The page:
The definitive collection of Rose's solo work on the Capitol label, this 4-CD set profiles her commercial country work during the late 1950s and early '60s. Although there were some hard feelings about her splitting off as a solo act, a couple of her brothers followed her into the studio to provide guitar accompaniment on most of her early sessions. They were a little rough around the edges, as was she, and the transition from their original rowdy proto-billy sound into a more demure Nashville style was a little on the rough side. The guitars are a little too noodly, a lot of notes but little in the way of a strongly defined melodic arc, and while Rose is still a magnetic presence, she sounds a little stiff, overall. It took her a while to settle into the right groove, and even then, she was best on uptempo numbers, including some rockabilly-ish numbers, and on rhythm-heavy gospel numbers. Harnessed into the Nashville studio system, Rose Maddox sounded a bit like a less-shrill Kitty Wells, a sharply rural singer with kind of choppy phrasing. She never really burned up the charts, and these slower-paced tunes don't have the same sizzle as the Maddox Brothers & Rose records did, but there's still plenty of fun stuff for true country fans to sink their teeth into. Highlights include a full bluegrass album cut with Bill Monroe and his band, a few duets made with a young, up-and-coming fellow West Coaster, Buck Owens, and a series of heartfelt gospel numbers recorded in early 1960, when she'd finally found her footing in the studio. There are many imperfect stylistic experiments, stabs at appropriating Patsy Cline's sophistication, or jumping on the "historical song" fad with a cover version of "North To Alaska," for example. But Maddox fans will still want to check his one out -- it's nice to track her progress onto the Music City radar, and then off again, as Nashville moved steadily away from its rural roots. Nice also to track the emergence of the Bakersfield sound, and the way it crept into the chartbound material of one of the style's great innovators -- Disc Four has a distinctly West Coast sound to it, particularly with a renewed spate of Buck Owens duets. Nice, informative booklet, as well, with plenty of cool pix of Rose and the boys.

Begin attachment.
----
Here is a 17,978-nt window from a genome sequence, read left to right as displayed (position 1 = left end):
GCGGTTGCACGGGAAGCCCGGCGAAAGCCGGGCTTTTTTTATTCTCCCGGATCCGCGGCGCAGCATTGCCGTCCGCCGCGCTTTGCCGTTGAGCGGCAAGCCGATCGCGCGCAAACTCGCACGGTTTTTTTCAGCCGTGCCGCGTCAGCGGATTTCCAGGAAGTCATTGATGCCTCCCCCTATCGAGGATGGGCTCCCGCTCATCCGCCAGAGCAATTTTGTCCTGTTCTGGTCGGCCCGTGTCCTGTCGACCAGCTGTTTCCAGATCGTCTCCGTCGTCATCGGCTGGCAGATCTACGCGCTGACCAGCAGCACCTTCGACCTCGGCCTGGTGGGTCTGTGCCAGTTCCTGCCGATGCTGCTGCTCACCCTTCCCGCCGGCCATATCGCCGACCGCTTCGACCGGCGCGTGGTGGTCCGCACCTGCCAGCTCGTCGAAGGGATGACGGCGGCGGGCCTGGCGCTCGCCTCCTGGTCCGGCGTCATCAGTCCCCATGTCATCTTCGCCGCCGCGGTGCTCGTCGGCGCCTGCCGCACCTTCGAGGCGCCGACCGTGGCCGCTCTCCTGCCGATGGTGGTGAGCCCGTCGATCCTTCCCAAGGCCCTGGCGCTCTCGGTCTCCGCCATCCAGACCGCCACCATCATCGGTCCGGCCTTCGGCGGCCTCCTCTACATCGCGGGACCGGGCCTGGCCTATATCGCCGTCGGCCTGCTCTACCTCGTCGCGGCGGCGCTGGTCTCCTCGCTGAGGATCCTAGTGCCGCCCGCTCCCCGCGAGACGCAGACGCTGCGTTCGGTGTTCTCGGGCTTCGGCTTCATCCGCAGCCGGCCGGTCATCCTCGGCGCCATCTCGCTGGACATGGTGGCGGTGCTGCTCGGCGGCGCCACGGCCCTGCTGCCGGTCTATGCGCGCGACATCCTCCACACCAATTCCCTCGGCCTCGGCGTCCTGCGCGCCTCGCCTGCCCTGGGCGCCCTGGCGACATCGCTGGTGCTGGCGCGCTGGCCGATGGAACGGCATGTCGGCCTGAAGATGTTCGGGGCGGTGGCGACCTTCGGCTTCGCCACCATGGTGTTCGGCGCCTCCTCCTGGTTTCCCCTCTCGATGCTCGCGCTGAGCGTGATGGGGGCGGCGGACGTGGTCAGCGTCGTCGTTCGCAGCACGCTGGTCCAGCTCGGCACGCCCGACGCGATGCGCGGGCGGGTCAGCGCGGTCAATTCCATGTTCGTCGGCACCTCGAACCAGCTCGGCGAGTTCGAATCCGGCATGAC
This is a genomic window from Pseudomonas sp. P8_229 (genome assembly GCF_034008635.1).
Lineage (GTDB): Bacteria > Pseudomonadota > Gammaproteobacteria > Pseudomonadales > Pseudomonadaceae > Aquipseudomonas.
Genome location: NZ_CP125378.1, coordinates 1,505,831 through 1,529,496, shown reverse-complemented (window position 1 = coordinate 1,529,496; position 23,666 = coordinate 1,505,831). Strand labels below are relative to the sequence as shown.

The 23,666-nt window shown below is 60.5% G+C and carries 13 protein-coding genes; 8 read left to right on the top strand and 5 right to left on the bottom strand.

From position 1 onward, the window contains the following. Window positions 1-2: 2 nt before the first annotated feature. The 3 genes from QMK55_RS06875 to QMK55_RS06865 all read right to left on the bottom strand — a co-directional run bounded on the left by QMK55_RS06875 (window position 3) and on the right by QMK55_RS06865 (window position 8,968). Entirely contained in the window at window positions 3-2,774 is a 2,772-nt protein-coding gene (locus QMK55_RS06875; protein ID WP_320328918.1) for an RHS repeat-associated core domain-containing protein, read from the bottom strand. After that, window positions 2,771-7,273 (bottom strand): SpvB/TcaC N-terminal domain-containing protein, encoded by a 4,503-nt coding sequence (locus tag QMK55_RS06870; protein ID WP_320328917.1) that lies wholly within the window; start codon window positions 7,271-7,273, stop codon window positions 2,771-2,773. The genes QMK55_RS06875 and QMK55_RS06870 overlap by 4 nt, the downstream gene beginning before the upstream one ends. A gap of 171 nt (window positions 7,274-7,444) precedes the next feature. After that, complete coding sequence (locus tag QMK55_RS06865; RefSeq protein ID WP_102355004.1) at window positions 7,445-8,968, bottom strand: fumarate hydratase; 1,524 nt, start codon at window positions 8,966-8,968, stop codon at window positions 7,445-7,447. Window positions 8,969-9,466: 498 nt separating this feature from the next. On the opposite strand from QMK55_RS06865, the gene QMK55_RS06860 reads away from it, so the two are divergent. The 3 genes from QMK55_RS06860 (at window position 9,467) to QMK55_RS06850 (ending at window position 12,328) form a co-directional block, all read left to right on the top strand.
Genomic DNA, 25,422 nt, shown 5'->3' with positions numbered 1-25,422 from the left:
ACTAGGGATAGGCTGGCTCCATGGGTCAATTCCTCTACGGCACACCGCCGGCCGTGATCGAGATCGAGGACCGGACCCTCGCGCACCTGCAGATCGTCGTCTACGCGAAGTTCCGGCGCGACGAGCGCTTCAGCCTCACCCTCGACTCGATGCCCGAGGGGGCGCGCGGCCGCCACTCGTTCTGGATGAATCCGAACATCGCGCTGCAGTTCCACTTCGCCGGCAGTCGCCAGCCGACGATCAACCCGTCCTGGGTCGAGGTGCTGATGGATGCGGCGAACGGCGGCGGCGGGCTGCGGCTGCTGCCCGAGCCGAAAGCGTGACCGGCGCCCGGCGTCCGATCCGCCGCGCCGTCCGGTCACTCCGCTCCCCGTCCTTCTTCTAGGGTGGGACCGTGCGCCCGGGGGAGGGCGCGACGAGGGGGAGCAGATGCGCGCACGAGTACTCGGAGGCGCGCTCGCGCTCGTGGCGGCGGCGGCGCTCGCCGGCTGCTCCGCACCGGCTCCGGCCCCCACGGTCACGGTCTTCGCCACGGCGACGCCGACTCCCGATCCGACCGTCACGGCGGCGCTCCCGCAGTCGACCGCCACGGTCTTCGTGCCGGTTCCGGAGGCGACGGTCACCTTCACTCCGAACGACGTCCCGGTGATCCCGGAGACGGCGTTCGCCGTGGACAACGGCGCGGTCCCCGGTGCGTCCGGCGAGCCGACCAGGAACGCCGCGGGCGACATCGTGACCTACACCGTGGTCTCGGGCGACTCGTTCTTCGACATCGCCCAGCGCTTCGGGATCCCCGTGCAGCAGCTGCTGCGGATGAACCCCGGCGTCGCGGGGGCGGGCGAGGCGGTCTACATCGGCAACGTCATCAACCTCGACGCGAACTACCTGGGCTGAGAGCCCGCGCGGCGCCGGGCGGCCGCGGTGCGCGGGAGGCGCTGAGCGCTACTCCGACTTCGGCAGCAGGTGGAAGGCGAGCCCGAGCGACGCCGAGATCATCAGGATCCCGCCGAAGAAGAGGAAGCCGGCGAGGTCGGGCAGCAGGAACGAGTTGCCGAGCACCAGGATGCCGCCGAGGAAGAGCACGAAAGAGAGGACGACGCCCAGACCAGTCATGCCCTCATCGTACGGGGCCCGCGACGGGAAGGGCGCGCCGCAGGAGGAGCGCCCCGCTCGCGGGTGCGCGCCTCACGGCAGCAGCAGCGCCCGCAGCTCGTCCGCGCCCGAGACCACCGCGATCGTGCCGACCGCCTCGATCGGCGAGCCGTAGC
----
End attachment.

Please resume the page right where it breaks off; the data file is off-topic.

The Maddox Brothers & Rose "Ugly And Slouchy" (Bear Family, 2006)
If you want to check out Rose Maddox and her brothers back in their glory years, this is an awesome collection from the folks at Bear Family. I'm probably not gonna pick it up, since I already have the old Arhoolie albums, but if you want to hear some of the rollicking roots of rockabilly music, check this out... It's rowdy and fun as all hell... A single-CD, thirty song best-of that introduces hillbilly music at its finest. They don't make records like these anymore!